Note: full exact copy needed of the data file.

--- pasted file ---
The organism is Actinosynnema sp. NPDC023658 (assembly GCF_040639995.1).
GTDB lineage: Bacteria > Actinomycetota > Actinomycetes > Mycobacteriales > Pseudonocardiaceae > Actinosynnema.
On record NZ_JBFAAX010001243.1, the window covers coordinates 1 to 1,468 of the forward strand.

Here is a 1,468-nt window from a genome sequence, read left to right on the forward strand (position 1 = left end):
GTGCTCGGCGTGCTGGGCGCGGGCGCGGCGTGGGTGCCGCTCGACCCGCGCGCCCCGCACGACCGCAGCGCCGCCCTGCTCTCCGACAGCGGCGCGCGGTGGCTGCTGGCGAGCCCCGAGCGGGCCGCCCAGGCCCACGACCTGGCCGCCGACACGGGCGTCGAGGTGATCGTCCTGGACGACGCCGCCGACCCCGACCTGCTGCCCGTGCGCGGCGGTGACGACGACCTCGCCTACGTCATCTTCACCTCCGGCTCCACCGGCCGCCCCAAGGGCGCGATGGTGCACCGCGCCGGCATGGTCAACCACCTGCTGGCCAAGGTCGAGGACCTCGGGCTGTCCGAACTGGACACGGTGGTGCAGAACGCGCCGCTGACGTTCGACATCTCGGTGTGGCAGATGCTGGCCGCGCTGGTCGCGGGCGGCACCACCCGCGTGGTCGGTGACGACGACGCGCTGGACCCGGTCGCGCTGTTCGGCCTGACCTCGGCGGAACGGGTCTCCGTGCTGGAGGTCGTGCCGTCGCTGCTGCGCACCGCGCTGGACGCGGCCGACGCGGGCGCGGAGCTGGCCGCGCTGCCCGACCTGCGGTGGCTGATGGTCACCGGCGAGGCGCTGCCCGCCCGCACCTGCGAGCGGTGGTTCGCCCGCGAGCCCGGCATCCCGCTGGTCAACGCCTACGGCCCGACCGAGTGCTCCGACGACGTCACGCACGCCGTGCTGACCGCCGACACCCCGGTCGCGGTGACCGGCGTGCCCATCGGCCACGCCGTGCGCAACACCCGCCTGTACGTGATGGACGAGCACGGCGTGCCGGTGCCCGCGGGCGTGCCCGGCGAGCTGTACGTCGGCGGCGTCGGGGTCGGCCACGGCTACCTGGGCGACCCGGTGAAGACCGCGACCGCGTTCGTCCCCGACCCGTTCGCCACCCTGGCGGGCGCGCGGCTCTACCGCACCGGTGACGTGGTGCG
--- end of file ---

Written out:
The organism is Actinosynnema sp. NPDC023658 (assembly GCF_040639995.1).
GTDB lineage: Bacteria > Actinomycetota > Actinomycetes > Mycobacteriales > Pseudonocardiaceae > Actinosynnema.
On record NZ_JBFAAX010001243.1, the window covers coordinates 1 to 1,468 of the forward strand.

Here is a 1,468-nt window from a genome sequence, read left to right on the forward strand (position 1 = left end):
GTGCTCGGCGTGCTGGGCGCGGGCGCGGCGTGGGTGCCGCTCGACCCGCGCGCCCCGCACGACCGCAGCGCCGCCCTGCTCTCCGACAGCGGCGCGCGGTGGCTGCTGGCGAGCCCCGAGCGGGCCGCCCAGGCCCACGACCTGGCCGCCGACACGGGCGTCGAGGTGATCGTCCTGGACGACGCCGCCGACCCCGACCTGCTGCCCGTGCGCGGCGGTGACGACGACCTCGCCTACGTCATCTTCACCTCCGGCTCCACCGGCCGCCCCAAGGGCGCGATGGTGCACCGCGCCGGCATGGTCAACCACCTGCTGGCCAAGGTCGAGGACCTCGGGCTGTCCGAACTGGACACGGTGGTGCAGAACGCGCCGCTGACGTTCGACATCTCGGTGTGGCAGATGCTGGCCGCGCTGGTCGCGGGCGGCACCACCCGCGTGGTCGGTGACGACGACGCGCTGGACCCGGTCGCGCTGTTCGGCCTGACCTCGGCGGAACGGGTCTCCGTGCTGGAGGTCGTGCCGTCGCTGCTGCGCACCGCGCTGGACGCGGCCGACGCGGGCGCGGAGCTGGCCGCGCTGCCCGACCTGCGGTGGCTGATGGTCACCGGCGAGGCGCTGCCCGCCCGCACCTGCGAGCGGTGGTTCGCCCGCGAGCCCGGCATCCCGCTGGTCAACGCCTACGGCCCGACCGAGTGCTCCGACGACGTCACGCACGCCGTGCTGACCGCCGACACCCCGGTCGCGGTGACCGGCGTGCCCATCGGCCACGCCGTGCGCAACACCCGCCTGTACGTGATGGACGAGCACGGCGTGCCGGTGCCCGCGGGCGTGCCCGGCGAGCTGTACGTCGGCGGCGTCGGGGTCGGCCACGGCTACCTGGGCGACCCGGTGAAGACCGCGACCGCGTTCGTCCCCGACCCGTTCGCCACCCTGGCGGGCGCGCGGCTCTACCGCACCGGTGACGTGGTGCG